Client of the Month: Kate McKinlay Restores Her Grade II Chelsea Townhouse

Wednesday, September 12, 2018

Kate McKinlay outside her vineyard Domaine de Mourchon

Kate McKinlay outside her vineyard, Domaine de Mourchon, in Seguret, Provence.

Kate’s Georgian townhouse in Chelsea was overdue a makeover, but a false start had made her nervous about the difficulties of renovating a 1720s Grade II listed house. Luckily, she found us.

What’s the story behind the house?

The house is an early-Georgian Chelsea townhouse which my parents bought in 1980.

It had unfortunately undergone radical refurbishment works, which had removed most of the original period features, which was a bit of a travesty, being that it was a Grade II listed house.

My mother did her best to get rid of the anachronous additions and bring back its Georgian charm – which was still there, just heavily disguised – but her budget was limited at the time so she wasn’t able to fully restore the house.

Around 15 years ago my parents moved to France along with the rest of the family and we had let out the house ever since. Our business is wine making, so it was important for us to have a reliable source of income.

After the most recent tenants moved out, we decided it was time to give the house the care and attention that it deserved.

Why did you choose DGA for your project?

Initially, my parents were working with a local designer/architect who had a flair for all things Georgian. He was very charming, but I came to suspect that his ambition outstripped his ability to deliver our brief.

I don’t think he grasped that we wanted a very practical renovation as we wouldn’t personally be living in the house. When he suggested that we should look at furniture and fittings before we had sorted out any of the planning issues, I realised it was time to find someone new.

It was not adding up for me, at which point fate intervened.

A friend of mine where I live in France introduced me to John, who lived nearby. We literally met in the square of our small market town for lunch so I could pick his brain.

He told me how much more difficult the planning process was in Kensington and Chelsea than we had been led to believe. I quickly realised that we had been naïve and hadn’t done our due diligence, particularly when it came to listed buildings.

I immediately noticed the contrast between John, who was very pragmatic and realistic, and the architect we had been working with, who was more fanciful and beguiling.

After our meeting, I took a look at the DGA website I saw they had worked on many projects similar to ours. It was clear that John and his team were a much safer pair of hands, so we started working with them instead.


What was your first meeting at DGA like? 

After having lost money on the house from starting on the wrong foot, I was super cautious and wanted to see everything laid out in detail, and that’s exactly what they did, from planning to completion.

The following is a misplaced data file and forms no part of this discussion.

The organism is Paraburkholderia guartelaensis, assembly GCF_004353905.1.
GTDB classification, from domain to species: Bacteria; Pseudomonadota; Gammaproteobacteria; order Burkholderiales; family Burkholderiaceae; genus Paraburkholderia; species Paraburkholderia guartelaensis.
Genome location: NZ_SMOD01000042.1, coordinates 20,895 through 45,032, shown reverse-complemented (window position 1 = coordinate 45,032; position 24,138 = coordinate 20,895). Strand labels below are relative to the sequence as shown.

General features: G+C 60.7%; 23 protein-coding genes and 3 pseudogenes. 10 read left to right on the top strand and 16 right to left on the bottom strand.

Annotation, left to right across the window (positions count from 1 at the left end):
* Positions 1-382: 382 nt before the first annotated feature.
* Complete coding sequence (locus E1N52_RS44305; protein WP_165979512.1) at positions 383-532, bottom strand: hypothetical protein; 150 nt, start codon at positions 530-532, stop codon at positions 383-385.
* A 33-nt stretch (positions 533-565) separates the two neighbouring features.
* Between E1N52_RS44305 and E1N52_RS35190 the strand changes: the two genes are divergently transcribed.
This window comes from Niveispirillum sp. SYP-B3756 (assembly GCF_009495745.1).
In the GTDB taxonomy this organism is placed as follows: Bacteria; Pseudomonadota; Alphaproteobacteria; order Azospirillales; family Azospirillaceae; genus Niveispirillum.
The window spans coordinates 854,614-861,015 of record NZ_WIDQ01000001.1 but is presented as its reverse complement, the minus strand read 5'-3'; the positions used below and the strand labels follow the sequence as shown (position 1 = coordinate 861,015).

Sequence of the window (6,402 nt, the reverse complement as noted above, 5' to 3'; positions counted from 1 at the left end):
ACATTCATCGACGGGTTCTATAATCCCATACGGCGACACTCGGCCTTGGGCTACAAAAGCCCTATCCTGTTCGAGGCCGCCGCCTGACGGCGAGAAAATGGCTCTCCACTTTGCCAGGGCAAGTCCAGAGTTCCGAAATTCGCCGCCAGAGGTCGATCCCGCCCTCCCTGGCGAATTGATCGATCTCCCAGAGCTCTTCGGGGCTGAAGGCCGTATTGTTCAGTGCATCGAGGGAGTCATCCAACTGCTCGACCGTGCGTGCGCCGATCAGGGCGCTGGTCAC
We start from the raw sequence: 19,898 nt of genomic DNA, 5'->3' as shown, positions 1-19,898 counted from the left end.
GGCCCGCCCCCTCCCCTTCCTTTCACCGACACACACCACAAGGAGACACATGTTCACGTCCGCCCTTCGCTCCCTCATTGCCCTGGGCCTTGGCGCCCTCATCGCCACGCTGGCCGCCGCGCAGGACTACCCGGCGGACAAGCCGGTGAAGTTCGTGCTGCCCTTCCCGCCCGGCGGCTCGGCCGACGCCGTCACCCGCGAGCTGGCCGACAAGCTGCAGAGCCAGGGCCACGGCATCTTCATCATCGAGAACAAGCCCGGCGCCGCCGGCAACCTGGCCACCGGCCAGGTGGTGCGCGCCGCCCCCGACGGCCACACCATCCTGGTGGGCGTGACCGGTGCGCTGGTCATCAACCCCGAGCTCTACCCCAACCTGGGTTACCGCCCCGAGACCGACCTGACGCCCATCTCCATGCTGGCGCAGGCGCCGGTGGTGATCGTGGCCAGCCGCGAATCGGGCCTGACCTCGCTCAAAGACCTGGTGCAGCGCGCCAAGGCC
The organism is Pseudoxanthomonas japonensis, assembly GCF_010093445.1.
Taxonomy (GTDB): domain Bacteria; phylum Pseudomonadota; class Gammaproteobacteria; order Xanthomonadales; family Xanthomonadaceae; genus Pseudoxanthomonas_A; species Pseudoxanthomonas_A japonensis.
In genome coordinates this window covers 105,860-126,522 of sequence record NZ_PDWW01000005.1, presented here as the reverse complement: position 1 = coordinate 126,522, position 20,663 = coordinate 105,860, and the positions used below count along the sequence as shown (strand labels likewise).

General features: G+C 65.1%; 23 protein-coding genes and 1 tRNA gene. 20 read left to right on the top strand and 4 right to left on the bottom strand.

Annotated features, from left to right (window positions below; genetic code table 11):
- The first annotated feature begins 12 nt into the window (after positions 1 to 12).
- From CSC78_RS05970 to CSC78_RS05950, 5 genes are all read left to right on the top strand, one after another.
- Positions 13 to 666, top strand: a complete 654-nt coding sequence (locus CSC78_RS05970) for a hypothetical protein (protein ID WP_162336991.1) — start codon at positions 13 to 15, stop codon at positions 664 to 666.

It made much more sense to talk about the harsh reality of it all before choosing colours and materials and soft furnishings.

What had previously felt like this rather terrifying big, murky pot that I had to keep stuffing money into finally started to make sense. I just felt very grateful that this fortuitous meeting had put me in safe hands.

How did you find the design and building process?

After the initial brief, John introduced me to Michael and Clodagh, who managed the project, and Jemima, who worked on the interior design. Their communication was excellent throughout.

I had never done something like this before, so I didn’t have the language of architecture and construction. But they made it very easy for me to understand the entire procedure and the decisions I had to make.

Our project was always going to be quite neutral; we wanted it to remain fairly generic to appeal to tenants. I was concerned that they would find it frustrating not being able to work to their usual state of the art end of design.

But I never sensed that at all. In fact, if anything, Michael was fantastic in how conscious he was of our goals and seemed genuinely enthusiastic about working on such an old building.

We were staying very objective in its style but still wanted to maintain a high level of quality, and Michael, Clodagh and Jemima achieved that.

Are there any remnants of the 1980s design additions?

No! John and his team wanted to authentically restore the house to its former glory.

In a way, I feel like we should have kept a small part of its 80s makeover to reference that stage in its life, like how you hold on to some really naff piece of clothing you had as a teenager.

How do you feel about the house now that the project has been completed?

I’m really pleased with the results. Jemima’s cleverly neutral colour scheme somehow respected the age of the house whilst feeling modern and in-touch.

It’s not a flash Chelsea house, it’s a house with dignity. It has an understated class.

DGA really held onto its heart and soul and, if anything, brought more of it back. It can hold its head high with a bit more pride now.

Do you have any advice for someone considering a similar renovation in Kensington and Chelsea?

Yes: do your due diligence.

Research all the boring but important stuff first and don’t get charmed by the frills and spills and soft furnishings.

Finally, how did you end up running a vineyard?

A decade ago, my father Walter’s two-year search for the perfect vineyard ended on a hot, dusty, rock-strewn hillock a mile or so from a beautiful little village in the Rhône Valley, called Seguret. The gnarly, twisted vines looked to be in superb shape, the farmhouse less so; just two walls were still standing.

He built a new house and winery for his family and the rest is history. You could say it is in my blood to take on ambitious projects.

Kate and her family produce exceptional French wines . You can learn more at their website at